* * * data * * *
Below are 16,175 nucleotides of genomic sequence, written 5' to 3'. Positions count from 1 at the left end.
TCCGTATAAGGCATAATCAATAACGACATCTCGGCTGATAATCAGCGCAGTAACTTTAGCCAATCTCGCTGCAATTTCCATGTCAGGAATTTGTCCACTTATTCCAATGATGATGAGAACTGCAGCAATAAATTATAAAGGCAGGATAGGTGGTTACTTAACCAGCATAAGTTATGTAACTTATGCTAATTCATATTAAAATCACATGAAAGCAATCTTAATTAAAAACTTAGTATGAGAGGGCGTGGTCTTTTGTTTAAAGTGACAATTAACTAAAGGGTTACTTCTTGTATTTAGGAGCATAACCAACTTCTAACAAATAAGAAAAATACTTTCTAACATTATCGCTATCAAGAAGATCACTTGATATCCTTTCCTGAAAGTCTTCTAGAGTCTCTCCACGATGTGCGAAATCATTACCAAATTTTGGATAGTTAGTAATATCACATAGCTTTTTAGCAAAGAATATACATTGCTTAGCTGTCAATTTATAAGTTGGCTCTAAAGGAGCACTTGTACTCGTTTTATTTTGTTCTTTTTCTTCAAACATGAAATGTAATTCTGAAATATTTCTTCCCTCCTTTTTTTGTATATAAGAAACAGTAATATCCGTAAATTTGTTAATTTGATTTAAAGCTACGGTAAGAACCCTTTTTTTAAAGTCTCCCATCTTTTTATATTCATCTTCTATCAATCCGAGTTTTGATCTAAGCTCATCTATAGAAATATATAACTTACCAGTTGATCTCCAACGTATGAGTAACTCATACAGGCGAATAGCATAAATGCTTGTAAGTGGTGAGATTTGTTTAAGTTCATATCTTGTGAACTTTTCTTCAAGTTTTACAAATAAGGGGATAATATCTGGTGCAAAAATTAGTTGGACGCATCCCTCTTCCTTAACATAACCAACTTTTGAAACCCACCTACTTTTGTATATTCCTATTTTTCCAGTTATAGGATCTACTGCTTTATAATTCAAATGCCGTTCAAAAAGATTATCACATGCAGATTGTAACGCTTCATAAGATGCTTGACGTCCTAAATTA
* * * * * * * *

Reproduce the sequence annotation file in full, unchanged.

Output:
Below are 16,175 nucleotides of genomic sequence, written 5' to 3'. Positions count from 1 at the left end.
TCCGTATAAGGCATAATCAATAACGACATCTCGGCTGATAATCAGCGCAGTAACTTTAGCCAATCTCGCTGCAATTTCCATGTCAGGAATTTGTCCACTTATTCCAATGATGATGAGAACTGCAGCAATAAATTATAAAGGCAGGATAGGTGGTTACTTAACCAGCATAAGTTATGTAACTTATGCTAATTCATATTAAAATCACATGAAAGCAATCTTAATTAAAAACTTAGTATGAGAGGGCGTGGTCTTTTGTTTAAAGTGACAATTAACTAAAGGGTTACTTCTTGTATTTAGGAGCATAACCAACTTCTAACAAATAAGAAAAATACTTTCTAACATTATCGCTATCAAGAAGATCACTTGATATCCTTTCCTGAAAGTCTTCTAGAGTCTCTCCACGATGTGCGAAATCATTACCAAATTTTGGATAGTTAGTAATATCACATAGCTTTTTAGCAAAGAATATACATTGCTTAGCTGTCAATTTATAAGTTGGCTCTAAAGGAGCACTTGTACTCGTTTTATTTTGTTCTTTTTCTTCAAACATGAAATGTAATTCTGAAATATTTCTTCCCTCCTTTTTTTGTATATAAGAAACAGTAATATCCGTAAATTTGTTAATTTGATTTAAAGCTACGGTAAGAACCCTTTTTTTAAAGTCTCCCATCTTTTTATATTCATCTTCTATCAATCCGAGTTTTGATCTAAGCTCATCTATAGAAATATATAACTTACCAGTTGATCTCCAACGTATGAGTAACTCATACAGGCGAATAGCATAAATGCTTGTAAGTGGTGAGATTTGTTTAAGTTCATATCTTGTGAACTTTTCTTCAAGTTTTACAAATAAGGGGATAATATCTGGTGCAAAAATTAGTTGGACGCATCCCTCTTCCTTAACATAACCAACTTTTGAAACCCACCTACTTTTGTATATTCCTATTTTTCCAGTTATAGGATCTACTGCTTTATAATTCAAATGCCGTTCAAAAAGATTATCACATGCAGATTGTAACGCTTCATAAGATGCTTGACGTCCTAAATTA